There is a further avenue for students to further explore an interest in design with the production of a private study project.
Enrichment activities at Woodford
Students at Woodford are regularly given the opportunity to get involved in a wide range of DT extracurricular activities.
Each year National Design Week is celebrated by a KS 3-4 design competition.
Master classes have been held by visiting architects, garden designers and chefs allowing Year 9-11 students the inspiring opportunity to have focussed experience of experts in their particular field of design.
Graphics students have visited The Design Museum, The Packaging Museum and the V&A to take part in hands-on workshops.
The Year 7s had success with a product design competition run by Practical Action, and other competitions include participating in local Rotary technology tournaments.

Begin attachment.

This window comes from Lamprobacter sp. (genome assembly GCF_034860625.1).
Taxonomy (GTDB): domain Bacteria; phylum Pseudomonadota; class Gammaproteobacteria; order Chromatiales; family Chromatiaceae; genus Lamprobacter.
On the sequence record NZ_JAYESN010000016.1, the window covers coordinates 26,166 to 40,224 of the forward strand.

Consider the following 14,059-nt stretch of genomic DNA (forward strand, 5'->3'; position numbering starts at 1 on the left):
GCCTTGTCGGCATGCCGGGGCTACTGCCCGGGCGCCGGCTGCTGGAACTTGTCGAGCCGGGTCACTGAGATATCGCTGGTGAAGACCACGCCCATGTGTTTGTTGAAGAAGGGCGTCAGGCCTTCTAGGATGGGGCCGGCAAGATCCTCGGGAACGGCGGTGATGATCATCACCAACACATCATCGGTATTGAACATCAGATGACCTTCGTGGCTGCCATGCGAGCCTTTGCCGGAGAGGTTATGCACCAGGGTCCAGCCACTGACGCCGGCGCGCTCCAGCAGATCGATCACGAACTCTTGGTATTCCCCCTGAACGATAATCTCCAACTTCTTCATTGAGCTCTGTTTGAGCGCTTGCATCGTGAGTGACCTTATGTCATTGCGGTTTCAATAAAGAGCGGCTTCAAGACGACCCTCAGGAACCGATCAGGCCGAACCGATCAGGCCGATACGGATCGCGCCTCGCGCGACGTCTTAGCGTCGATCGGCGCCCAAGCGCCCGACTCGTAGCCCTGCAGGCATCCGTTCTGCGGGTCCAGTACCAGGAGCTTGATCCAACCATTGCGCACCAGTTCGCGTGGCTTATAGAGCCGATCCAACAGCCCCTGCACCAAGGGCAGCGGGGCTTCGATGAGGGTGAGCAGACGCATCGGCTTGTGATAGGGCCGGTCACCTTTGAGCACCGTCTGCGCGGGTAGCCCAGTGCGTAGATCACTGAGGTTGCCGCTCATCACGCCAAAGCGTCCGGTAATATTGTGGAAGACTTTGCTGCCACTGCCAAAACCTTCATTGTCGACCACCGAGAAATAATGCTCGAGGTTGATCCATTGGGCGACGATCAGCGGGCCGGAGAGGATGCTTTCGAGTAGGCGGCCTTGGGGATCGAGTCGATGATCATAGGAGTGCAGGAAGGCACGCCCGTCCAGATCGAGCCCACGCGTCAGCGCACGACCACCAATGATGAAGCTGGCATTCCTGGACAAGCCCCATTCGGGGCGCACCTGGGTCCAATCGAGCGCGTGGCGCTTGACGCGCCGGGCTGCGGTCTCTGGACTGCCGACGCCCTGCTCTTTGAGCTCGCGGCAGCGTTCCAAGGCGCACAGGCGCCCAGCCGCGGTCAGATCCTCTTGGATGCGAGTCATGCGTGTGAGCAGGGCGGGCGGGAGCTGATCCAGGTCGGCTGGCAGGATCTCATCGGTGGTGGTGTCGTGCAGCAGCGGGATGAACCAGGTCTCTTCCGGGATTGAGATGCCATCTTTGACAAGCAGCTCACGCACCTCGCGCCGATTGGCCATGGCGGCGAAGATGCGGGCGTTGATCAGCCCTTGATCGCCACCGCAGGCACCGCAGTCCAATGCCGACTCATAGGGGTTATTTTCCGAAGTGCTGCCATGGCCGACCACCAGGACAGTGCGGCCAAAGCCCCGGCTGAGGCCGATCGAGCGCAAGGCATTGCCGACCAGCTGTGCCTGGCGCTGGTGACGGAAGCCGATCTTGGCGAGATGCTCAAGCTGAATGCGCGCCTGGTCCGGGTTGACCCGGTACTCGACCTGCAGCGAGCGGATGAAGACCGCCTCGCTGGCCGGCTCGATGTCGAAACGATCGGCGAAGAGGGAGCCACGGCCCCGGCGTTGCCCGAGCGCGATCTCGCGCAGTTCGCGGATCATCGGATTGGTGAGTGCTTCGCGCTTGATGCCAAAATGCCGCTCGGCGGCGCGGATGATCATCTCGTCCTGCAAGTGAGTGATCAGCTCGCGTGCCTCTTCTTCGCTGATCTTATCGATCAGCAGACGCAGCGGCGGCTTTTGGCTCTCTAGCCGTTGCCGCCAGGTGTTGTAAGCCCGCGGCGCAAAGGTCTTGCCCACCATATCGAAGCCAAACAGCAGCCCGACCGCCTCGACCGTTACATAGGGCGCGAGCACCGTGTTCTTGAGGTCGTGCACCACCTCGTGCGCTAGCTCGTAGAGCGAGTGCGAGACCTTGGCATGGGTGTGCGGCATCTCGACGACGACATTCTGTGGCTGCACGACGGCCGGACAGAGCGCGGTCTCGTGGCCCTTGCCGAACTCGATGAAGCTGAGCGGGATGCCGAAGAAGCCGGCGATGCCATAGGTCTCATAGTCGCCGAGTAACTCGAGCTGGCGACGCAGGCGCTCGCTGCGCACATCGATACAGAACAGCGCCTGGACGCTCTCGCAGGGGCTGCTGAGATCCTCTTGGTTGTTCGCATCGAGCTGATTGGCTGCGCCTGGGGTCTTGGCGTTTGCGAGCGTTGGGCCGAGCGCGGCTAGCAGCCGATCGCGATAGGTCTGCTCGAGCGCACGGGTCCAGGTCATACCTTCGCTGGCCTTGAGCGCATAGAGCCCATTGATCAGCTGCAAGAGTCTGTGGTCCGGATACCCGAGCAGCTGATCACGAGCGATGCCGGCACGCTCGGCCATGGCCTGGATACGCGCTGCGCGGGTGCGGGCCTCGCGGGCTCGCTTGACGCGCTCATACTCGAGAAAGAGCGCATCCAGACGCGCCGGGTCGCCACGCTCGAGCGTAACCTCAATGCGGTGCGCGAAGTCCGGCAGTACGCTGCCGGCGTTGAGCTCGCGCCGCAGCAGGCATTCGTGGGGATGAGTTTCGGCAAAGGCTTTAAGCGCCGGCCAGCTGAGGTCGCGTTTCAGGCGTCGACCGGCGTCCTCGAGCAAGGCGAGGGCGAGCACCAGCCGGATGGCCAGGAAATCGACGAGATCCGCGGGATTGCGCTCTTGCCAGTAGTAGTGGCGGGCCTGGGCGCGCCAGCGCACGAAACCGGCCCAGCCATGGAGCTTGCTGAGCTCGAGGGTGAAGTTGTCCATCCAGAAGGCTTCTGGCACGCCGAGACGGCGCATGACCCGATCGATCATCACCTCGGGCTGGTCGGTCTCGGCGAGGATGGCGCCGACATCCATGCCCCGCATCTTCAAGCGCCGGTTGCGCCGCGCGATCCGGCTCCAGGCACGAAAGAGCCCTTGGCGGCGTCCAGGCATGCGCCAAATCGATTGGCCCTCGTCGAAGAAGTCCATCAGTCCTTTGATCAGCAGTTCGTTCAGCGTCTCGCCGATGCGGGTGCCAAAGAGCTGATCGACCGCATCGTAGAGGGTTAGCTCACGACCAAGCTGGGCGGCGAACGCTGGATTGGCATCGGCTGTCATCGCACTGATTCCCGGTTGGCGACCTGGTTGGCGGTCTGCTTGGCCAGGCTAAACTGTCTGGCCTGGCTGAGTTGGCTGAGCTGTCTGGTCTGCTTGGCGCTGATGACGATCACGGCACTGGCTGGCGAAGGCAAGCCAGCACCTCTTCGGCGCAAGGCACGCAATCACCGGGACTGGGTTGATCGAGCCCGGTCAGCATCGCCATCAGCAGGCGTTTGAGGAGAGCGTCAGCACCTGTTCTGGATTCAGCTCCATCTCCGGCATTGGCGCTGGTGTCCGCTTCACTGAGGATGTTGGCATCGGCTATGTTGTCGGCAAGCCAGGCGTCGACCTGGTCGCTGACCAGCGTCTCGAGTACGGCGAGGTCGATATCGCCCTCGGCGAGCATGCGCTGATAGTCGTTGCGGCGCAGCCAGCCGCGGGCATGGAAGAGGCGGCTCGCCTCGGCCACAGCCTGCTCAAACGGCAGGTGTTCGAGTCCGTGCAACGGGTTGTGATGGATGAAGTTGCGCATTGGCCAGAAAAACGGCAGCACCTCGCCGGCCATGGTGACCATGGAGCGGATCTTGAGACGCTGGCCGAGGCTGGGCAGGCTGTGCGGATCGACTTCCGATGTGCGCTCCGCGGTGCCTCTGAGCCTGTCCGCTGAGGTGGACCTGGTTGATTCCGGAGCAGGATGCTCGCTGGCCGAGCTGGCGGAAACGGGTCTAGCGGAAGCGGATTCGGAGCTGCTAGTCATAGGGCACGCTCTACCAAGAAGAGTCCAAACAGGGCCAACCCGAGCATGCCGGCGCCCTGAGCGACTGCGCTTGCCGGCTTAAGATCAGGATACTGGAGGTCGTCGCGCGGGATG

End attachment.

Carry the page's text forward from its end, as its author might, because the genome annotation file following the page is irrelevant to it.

The study of DT offers a wealth of career opportunities. The progress of technology is so rapid that there will be careers in technological industries yet to be developed (take the growth of the mobile phone industry as an example). The invention of new materials and the need for designers to promote and enable environmental responsibility offer exciting new areas of development.
Careers in engineering, architecture and medicine to name a few are all popular and highly paid areas where candidates need to offer not just scientific knowledge, but creativity and practical skills to be competitive.
Students from Woodford have pursued DT inspired careers as diverse as Graphic Design, Architecture and Engineering.